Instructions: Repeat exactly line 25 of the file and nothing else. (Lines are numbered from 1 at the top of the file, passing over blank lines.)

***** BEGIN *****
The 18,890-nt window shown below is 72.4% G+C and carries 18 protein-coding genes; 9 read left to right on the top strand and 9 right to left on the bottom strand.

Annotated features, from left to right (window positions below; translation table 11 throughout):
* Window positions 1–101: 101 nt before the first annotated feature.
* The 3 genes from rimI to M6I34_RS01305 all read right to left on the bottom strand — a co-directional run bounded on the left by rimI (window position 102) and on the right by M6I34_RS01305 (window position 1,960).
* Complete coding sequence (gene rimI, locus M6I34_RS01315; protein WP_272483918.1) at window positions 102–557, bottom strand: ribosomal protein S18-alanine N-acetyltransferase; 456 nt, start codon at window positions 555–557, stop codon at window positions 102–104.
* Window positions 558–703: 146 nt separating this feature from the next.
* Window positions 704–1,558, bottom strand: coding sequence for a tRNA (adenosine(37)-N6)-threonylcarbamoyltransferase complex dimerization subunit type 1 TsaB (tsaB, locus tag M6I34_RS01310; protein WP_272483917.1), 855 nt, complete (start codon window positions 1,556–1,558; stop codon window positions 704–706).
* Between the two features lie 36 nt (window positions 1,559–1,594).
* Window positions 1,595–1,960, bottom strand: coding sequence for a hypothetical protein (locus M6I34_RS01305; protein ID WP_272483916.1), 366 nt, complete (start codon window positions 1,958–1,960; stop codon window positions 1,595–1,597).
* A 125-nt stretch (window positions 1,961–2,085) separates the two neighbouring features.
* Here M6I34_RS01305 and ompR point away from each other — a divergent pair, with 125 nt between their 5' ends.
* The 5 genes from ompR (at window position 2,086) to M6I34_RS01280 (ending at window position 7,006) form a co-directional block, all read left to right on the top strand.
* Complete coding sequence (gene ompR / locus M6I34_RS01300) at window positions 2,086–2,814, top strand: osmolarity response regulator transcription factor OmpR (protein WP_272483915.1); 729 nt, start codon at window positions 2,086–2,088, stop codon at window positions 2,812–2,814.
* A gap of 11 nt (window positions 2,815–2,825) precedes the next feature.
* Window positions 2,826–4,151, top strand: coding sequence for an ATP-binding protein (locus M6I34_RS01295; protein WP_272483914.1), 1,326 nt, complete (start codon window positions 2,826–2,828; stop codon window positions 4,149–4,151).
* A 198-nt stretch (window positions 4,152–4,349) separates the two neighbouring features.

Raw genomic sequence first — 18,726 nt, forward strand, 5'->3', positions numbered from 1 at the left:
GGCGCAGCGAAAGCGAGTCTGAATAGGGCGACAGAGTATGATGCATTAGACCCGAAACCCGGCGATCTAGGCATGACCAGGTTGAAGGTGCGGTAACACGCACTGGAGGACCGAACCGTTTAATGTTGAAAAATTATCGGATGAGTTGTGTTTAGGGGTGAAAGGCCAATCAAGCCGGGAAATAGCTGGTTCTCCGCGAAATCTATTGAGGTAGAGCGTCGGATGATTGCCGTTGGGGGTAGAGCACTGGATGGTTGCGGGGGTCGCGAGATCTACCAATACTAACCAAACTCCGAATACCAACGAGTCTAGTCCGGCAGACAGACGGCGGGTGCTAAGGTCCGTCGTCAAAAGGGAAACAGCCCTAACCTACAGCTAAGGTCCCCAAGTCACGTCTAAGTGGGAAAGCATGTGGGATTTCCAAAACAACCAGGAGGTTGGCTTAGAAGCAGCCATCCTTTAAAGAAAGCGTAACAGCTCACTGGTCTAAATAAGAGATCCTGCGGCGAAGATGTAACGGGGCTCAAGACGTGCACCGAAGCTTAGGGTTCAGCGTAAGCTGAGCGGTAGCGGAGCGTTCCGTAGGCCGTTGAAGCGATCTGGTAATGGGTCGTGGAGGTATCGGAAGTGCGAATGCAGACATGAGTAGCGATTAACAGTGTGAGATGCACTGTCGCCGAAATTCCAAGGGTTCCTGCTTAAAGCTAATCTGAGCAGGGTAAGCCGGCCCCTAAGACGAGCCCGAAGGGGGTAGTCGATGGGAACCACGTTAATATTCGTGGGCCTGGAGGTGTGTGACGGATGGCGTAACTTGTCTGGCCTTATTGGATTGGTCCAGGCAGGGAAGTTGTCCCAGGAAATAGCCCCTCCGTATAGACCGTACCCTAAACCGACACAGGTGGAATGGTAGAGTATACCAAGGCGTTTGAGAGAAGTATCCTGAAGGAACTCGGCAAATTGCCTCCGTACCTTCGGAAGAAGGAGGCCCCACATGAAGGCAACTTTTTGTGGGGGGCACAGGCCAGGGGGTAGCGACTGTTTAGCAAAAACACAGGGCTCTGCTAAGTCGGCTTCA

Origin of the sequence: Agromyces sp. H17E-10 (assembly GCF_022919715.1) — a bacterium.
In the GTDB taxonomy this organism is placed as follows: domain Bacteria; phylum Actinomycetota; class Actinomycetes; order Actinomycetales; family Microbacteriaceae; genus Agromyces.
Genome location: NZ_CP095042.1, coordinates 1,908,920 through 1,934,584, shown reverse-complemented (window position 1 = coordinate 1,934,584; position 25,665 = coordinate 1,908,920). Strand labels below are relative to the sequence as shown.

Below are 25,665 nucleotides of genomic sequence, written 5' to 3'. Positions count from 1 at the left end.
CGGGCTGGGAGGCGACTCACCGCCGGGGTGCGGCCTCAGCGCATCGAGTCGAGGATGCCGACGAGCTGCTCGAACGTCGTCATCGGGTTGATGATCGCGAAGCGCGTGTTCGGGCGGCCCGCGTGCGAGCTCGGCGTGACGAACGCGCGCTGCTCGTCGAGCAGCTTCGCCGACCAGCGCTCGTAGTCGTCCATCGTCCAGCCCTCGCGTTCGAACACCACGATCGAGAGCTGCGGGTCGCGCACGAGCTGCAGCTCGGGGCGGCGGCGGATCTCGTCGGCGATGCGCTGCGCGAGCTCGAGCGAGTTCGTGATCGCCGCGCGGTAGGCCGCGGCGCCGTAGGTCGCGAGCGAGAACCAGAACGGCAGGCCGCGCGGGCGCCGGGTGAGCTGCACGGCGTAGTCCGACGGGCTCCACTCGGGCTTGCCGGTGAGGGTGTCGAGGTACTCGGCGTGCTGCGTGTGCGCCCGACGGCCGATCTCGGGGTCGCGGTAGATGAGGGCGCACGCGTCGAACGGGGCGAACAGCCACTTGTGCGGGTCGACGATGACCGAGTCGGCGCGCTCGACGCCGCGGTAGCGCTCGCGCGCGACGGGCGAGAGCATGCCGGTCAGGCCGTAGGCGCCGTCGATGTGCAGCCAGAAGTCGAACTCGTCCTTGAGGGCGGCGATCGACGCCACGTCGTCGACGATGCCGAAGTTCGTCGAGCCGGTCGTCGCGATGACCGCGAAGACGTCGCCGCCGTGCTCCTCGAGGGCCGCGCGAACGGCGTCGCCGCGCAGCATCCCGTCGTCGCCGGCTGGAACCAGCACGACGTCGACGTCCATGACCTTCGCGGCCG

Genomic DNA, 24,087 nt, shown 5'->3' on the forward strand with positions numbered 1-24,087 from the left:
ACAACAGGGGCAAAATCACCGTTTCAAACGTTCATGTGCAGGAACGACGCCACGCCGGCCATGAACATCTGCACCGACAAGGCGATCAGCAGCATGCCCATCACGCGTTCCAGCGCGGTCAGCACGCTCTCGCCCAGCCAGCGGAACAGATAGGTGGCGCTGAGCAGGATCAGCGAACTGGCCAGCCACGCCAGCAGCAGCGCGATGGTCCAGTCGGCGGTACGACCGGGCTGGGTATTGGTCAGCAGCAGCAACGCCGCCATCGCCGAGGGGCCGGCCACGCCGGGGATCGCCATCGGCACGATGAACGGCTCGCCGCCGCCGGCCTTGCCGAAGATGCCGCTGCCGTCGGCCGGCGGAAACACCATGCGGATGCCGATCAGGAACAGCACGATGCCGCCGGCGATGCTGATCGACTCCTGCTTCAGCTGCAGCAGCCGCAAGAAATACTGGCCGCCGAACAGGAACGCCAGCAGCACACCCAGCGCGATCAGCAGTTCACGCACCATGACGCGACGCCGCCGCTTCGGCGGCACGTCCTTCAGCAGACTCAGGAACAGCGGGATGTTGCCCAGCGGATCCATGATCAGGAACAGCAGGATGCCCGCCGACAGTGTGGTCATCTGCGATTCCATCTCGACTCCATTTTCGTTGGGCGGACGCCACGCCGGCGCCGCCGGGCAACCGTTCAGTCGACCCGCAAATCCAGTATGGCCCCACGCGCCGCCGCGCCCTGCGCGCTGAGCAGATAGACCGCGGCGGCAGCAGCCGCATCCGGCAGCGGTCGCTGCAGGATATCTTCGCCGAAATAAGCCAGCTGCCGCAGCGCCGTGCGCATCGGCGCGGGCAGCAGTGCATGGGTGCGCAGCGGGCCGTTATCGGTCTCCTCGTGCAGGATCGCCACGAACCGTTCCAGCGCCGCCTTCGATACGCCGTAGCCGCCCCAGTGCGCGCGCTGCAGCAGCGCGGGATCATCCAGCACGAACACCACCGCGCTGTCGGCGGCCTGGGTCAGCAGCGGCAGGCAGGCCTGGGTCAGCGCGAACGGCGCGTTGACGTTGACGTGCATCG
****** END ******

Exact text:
ACAACAGGGGCAAAATCACCGTTTCAAACGTTCATGTGCAGGAACGACGCCACGCCGGCCATGAACATCTGCACCGACAAGGCGATCAGCAGCATGCCCATCACGCGTTCCAGCGCGGTCAGCACGCTCTCGCCCAGCCAGCGGAACAGATAGGTGGCGCTGAGCAGGATCAGCGAACTGGCCAGCCACGCCAGCAGCAGCGCGATGGTCCAGTCGGCGGTACGACCGGGCTGGGTATTGGTCAGCAGCAGCAACGCCGCCATCGCCGAGGGGCCGGCCACGCCGGGGATCGCCATCGGCACGATGAACGGCTCGCCGCCGCCGGCCTTGCCGAAGATGCCGCTGCCGTCGGCCGGCGGAAACACCATGCGGATGCCGATCAGGAACAGCACGATGCCGCCGGCGATGCTGATCGACTCCTGCTTCAGCTGCAGCAGCCGCAAGAAATACTGGCCGCCGAACAGGAACGCCAGCAGCACACCCAGCGCGATCAGCAGTTCACGCACCATGACGCGACGCCGCCGCTTCGGCGGCACGTCCTTCAGCAGACTCAGGAACAGCGGGATGTTGCCCAGCGGATCCATGATCAGGAACAGCAGGATGCCCGCCGACAGTGTGGTCATCTGCGATTCCATCTCGACTCCATTTTCGTTGGGCGGACGCCACGCCGGCGCCGCCGGGCAACCGTTCAGTCGACCCGCAAATCCAGTATGGCCCCACGCGCCGCCGCGCCCTGCGCGCTGAGCAGATAGACCGCGGCGGCAGCAGCCGCATCCGGCAGCGGTCGCTGCAGGATATCTTCGCCGAAATAAGCCAGCTGCCGCAGCGCCGTGCGCATCGGCGCGGGCAGCAGTGCATGGGTGCGCAGCGGGCCGTTATCGGTCTCCTCGTGCAGGATCGCCACGAACCGTTCCAGCGCCGCCTTCGATACGCCGTAGCCGCCCCAGTGCGCGCGCTGCAGCAGCGCGGGATCATCCAGCACGAACACCACCGCGCTGTCGGCGGCCTGGGTCAGCAGCGGCAGGCAGGCCTGGGTCAGCGCGAACGGCGCGTTGACGTTGACGTGCATCG